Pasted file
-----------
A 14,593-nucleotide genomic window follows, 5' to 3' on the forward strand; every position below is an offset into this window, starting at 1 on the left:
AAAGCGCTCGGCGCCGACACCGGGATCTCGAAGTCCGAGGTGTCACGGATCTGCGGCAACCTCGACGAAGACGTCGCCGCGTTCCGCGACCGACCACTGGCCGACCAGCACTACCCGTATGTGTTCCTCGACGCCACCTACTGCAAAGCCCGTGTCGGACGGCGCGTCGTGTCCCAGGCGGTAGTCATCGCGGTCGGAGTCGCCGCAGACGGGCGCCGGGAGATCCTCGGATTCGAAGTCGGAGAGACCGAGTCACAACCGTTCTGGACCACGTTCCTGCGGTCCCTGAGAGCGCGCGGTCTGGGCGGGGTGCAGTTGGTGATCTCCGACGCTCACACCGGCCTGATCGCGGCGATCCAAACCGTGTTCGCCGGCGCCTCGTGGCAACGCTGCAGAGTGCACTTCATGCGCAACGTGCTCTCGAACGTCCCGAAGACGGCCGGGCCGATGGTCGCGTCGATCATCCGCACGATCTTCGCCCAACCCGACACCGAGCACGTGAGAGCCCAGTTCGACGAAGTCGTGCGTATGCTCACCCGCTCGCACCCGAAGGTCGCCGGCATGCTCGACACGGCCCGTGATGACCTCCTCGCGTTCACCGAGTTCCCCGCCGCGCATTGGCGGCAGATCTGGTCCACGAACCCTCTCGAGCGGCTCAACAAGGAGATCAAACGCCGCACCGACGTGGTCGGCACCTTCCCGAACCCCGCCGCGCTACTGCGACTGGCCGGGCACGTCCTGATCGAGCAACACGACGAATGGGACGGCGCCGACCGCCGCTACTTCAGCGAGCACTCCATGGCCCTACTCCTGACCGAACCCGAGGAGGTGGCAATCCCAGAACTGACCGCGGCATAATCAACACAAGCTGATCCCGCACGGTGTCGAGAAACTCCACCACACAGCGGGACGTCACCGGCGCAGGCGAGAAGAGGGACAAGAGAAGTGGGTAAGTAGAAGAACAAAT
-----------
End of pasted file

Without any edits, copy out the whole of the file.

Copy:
A 14,593-nucleotide genomic window follows, 5' to 3' on the forward strand; every position below is an offset into this window, starting at 1 on the left:
AAAGCGCTCGGCGCCGACACCGGGATCTCGAAGTCCGAGGTGTCACGGATCTGCGGCAACCTCGACGAAGACGTCGCCGCGTTCCGCGACCGACCACTGGCCGACCAGCACTACCCGTATGTGTTCCTCGACGCCACCTACTGCAAAGCCCGTGTCGGACGGCGCGTCGTGTCCCAGGCGGTAGTCATCGCGGTCGGAGTCGCCGCAGACGGGCGCCGGGAGATCCTCGGATTCGAAGTCGGAGAGACCGAGTCACAACCGTTCTGGACCACGTTCCTGCGGTCCCTGAGAGCGCGCGGTCTGGGCGGGGTGCAGTTGGTGATCTCCGACGCTCACACCGGCCTGATCGCGGCGATCCAAACCGTGTTCGCCGGCGCCTCGTGGCAACGCTGCAGAGTGCACTTCATGCGCAACGTGCTCTCGAACGTCCCGAAGACGGCCGGGCCGATGGTCGCGTCGATCATCCGCACGATCTTCGCCCAACCCGACACCGAGCACGTGAGAGCCCAGTTCGACGAAGTCGTGCGTATGCTCACCCGCTCGCACCCGAAGGTCGCCGGCATGCTCGACACGGCCCGTGATGACCTCCTCGCGTTCACCGAGTTCCCCGCCGCGCATTGGCGGCAGATCTGGTCCACGAACCCTCTCGAGCGGCTCAACAAGGAGATCAAACGCCGCACCGACGTGGTCGGCACCTTCCCGAACCCCGCCGCGCTACTGCGACTGGCCGGGCACGTCCTGATCGAGCAACACGACGAATGGGACGGCGCCGACCGCCGCTACTTCAGCGAGCACTCCATGGCCCTACTCCTGACCGAACCCGAGGAGGTGGCAATCCCAGAACTGACCGCGGCATAATCAACACAAGCTGATCCCGCACGGTGTCGAGAAACTCCACCACACAGCGGGACGTCACCGGCGCAGGCGAGAAGAGGGACAAGAGAAGTGGGTAAGTAGAAGAACAAAT